All in all, the “Big 3” face similar problems in both the short and long run: a slowing economy, fewer premium class travellers, China’s expanding HSR network and Renminbi currency fluctuations. As SOEs, they are continually fighting to increase efficiency and reduce waste whilst compelled to fly unprofitable routes for the “greater cause” of regional development.


Regional carriers, most if which are subsidiaries of the “Big 3’s”, are used as a means to improve already fierce competition in the domestic market and develop the domestic industry. Shandong Airlines, subsidiary of Air China, recently reported a $4.6 billion order for 50 Boeing 737.


However, the main challenge to the “Big 3” arises from the Chinese government’s intention to boost competition, especially through the low-cost carriers. These currently account for only 5% of the market, but airlines can expect this to only grow as infrastructure is put into place such as Beijing’s new low-cost terminal (due to open in 2018), the removal of caps on new aircraft purchases and minimum ticket prices, the building of new airports in 2nd, 3rd and 4th tier cities and the encouragement of financial institutions to deepen cooperation with them. The results should appear in the near future.


Juneyao Airlines and Spring Airlines are planning to IPO in Shanghai, in order to fund their expansions, though the latter was suspended, after some uncertainty regarding its financial results. Jiuyuan, subsidiary of Juneyao, should commence operations from Guangzhou-Baiyun airport in August this year. Spring Airlines, which has been growing 20% annually for the last 10 years, continues to expand internationally not only by gaining slots on the routes like Shanghai - Taipei, but also by setting up a subsidiary in Japan. Jetstar Hong Kong, a subsidiary of China Eastern and Australian Qantas, should begin operation this or next year with 48 destinations in Mainland China. Hainan Airlines, the largest private airline in the country, has renamed its Chongqing-based subsidiary West Air, and turned it into a low-cost carrier.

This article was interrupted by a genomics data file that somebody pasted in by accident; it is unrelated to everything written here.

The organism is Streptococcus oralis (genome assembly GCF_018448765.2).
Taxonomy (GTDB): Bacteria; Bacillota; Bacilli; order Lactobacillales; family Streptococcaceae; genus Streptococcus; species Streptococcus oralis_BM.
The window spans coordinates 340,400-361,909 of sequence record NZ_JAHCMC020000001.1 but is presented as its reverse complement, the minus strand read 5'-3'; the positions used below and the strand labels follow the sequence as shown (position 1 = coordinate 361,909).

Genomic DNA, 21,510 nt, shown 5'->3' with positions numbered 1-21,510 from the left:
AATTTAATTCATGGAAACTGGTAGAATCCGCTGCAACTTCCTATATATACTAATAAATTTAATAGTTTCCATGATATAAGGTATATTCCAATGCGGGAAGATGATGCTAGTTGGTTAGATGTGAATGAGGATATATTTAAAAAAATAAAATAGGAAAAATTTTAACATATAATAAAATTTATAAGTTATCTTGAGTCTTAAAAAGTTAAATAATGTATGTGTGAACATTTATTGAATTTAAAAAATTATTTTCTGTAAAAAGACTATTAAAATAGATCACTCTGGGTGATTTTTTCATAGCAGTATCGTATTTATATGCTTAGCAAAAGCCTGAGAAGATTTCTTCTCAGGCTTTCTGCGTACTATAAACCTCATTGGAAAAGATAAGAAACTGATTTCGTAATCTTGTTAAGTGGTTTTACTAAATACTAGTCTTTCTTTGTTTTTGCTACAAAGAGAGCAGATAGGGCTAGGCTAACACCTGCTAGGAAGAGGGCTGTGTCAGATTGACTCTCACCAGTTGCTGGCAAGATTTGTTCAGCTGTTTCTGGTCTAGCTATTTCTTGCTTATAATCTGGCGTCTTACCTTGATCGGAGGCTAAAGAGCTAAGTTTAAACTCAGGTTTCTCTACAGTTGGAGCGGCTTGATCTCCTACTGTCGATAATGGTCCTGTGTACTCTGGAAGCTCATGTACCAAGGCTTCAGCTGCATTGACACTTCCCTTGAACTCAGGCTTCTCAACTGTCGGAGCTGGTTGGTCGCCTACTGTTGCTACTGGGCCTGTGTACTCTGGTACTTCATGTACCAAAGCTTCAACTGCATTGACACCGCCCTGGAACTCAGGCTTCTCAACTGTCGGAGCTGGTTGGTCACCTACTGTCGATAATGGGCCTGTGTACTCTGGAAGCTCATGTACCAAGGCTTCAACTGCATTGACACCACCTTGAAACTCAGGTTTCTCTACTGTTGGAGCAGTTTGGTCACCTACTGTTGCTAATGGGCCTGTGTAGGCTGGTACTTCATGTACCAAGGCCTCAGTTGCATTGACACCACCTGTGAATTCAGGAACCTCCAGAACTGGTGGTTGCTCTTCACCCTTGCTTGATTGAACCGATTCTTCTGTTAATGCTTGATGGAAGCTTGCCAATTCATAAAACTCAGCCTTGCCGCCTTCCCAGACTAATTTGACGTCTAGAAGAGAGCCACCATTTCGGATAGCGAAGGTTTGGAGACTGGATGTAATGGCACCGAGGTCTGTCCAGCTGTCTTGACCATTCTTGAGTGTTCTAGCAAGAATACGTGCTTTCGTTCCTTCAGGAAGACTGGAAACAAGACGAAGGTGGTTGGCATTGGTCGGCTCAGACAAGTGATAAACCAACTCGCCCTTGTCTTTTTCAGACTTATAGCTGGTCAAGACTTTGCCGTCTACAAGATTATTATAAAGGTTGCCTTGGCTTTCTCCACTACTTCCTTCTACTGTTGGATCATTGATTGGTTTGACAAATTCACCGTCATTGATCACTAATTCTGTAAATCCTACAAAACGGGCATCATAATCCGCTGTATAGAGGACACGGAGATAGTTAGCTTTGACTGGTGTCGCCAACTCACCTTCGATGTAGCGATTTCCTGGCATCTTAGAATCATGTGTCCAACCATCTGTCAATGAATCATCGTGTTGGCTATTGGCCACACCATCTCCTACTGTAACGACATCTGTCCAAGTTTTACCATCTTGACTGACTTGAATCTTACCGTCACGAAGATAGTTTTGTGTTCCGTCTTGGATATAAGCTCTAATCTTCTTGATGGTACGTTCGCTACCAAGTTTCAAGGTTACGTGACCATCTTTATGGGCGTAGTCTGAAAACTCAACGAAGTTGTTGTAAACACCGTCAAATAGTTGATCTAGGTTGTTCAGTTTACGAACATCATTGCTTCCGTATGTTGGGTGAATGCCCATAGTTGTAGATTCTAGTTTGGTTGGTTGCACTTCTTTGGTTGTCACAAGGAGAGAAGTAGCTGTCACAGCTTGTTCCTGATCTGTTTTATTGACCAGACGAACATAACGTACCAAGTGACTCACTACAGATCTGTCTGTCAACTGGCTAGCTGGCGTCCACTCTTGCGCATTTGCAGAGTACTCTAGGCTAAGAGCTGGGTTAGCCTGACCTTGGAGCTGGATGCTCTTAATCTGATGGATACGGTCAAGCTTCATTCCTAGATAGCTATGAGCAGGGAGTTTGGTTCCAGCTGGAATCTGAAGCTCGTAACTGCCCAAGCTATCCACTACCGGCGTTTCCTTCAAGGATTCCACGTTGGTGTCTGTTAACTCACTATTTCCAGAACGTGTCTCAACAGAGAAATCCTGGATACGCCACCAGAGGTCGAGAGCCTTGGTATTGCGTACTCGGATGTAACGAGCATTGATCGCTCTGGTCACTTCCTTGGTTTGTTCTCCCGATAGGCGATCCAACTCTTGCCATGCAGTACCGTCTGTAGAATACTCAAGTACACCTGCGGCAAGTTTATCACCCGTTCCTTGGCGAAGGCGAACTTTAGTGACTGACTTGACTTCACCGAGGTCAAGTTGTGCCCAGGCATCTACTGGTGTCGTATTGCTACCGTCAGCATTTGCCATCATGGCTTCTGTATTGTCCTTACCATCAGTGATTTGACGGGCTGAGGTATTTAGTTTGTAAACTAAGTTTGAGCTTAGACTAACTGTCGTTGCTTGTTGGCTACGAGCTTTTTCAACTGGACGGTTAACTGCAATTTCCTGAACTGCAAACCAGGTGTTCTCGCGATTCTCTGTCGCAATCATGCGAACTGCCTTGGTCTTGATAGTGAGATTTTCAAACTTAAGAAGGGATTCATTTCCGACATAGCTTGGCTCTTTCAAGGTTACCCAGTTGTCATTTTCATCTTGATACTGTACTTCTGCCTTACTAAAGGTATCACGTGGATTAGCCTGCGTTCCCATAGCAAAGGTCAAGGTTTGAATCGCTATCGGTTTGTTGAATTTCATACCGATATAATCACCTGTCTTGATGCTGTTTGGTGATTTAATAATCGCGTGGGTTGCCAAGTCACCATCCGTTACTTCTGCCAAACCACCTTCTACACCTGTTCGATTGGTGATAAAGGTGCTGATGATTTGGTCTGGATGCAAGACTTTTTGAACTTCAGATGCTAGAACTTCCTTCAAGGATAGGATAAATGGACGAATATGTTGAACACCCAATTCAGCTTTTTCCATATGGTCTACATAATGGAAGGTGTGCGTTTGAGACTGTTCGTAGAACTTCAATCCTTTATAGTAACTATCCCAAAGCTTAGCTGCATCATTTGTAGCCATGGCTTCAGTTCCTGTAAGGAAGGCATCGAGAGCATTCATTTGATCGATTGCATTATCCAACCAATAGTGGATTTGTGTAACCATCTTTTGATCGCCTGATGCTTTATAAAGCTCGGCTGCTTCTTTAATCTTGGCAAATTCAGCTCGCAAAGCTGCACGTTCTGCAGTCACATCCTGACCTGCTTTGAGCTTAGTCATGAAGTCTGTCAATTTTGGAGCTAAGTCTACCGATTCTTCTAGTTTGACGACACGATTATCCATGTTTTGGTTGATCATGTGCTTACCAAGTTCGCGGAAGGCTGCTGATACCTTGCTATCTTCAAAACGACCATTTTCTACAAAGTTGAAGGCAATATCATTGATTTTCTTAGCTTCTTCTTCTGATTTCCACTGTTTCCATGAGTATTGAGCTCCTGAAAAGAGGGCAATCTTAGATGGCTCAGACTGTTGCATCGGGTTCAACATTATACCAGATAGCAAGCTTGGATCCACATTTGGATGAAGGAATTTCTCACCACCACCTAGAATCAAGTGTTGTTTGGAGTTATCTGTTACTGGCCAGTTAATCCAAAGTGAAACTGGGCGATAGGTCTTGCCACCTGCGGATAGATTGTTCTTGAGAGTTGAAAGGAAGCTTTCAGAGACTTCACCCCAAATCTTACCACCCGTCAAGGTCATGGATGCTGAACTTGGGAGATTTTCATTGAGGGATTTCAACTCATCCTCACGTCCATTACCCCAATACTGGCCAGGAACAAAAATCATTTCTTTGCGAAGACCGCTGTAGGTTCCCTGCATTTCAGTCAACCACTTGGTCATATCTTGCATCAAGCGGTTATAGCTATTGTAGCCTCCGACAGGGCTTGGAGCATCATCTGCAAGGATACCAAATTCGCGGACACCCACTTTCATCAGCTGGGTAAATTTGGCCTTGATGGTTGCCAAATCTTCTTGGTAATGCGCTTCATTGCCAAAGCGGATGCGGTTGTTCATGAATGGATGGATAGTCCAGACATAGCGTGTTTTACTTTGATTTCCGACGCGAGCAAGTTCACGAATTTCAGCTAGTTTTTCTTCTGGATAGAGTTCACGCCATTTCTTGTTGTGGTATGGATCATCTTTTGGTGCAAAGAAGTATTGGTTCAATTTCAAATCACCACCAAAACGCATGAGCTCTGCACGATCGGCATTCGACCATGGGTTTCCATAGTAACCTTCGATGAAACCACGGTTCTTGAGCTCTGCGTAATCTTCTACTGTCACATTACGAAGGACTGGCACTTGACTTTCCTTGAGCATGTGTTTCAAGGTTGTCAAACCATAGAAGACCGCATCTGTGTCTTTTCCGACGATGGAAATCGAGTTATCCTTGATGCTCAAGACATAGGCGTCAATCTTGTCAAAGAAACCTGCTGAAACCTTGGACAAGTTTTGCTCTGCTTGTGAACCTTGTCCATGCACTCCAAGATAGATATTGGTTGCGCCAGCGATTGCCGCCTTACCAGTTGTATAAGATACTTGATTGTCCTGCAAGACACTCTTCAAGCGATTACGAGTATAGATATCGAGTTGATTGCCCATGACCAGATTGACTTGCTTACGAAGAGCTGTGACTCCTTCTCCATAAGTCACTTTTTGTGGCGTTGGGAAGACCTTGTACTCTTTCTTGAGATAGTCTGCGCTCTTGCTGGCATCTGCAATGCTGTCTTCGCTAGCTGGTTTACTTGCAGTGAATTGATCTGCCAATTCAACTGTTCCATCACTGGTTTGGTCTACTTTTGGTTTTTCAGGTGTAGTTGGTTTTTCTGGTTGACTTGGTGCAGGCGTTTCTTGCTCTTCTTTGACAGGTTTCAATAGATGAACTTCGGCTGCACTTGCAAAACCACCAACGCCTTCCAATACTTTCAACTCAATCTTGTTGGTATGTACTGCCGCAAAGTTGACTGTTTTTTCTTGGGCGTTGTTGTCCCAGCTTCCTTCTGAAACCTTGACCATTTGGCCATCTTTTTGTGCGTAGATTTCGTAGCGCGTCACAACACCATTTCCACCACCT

China’s domestic aviation market is only expected to grow in spite of the current economic slowdown. Whilst all three carriers are looking into possible joint ventures with Western carriers, a move that should improve Chinese companies’ management and operational efficiency, the domestic air travel market will grow with greater development and infrastructure coming into operation over the next few years. Market share will shift away form the larger SEOs towards the new players, whilst remaining under the aegis of the big three. China Brain will continue to report on this topic.